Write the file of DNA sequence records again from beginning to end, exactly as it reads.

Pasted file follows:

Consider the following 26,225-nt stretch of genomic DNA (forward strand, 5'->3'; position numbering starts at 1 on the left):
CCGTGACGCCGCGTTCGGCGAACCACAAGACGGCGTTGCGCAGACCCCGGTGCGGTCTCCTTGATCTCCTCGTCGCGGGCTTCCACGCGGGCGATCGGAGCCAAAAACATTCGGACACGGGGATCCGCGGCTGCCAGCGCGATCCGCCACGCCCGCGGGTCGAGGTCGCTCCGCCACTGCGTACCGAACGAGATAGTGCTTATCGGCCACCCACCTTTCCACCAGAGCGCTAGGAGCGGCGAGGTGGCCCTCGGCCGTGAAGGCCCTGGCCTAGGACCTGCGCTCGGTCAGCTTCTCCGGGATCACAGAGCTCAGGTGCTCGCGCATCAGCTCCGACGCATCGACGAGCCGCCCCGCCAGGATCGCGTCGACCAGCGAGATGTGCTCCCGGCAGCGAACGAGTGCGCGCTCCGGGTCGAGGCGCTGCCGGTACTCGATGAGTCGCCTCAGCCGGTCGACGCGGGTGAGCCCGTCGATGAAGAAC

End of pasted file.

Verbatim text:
Consider the following 26,225-nt stretch of genomic DNA (forward strand, 5'->3'; position numbering starts at 1 on the left):
CCGTGACGCCGCGTTCGGCGAACCACAAGACGGCGTTGCGCAGACCCCGGTGCGGTCTCCTTGATCTCCTCGTCGCGGGCTTCCACGCGGGCGATCGGAGCCAAAAACATTCGGACACGGGGATCCGCGGCTGCCAGCGCGATCCGCCACGCCCGCGGGTCGAGGTCGCTCCGCCACTGCGTACCGAACGAGATAGTGCTTATCGGCCACCCACCTTTCCACCAGAGCGCTAGGAGCGGCGAGGTGGCCCTCGGCCGTGAAGGCCCTGGCCTAGGACCTGCGCTCGGTCAGCTTCTCCGGGATCACAGAGCTCAGGTGCTCGCGCATCAGCTCCGACGCATCGACGAGCCGCCCCGCCAGGATCGCGTCGACCAGCGAGATGTGCTCCCGGCAGCGAACGAGTGCGCGCTCCGGGTCGAGGCGCTGCCGGTACTCGATGAGTCGCCTCAGCCGGTCGACGCGGGTGAGCCCGTCGATGAAGAAC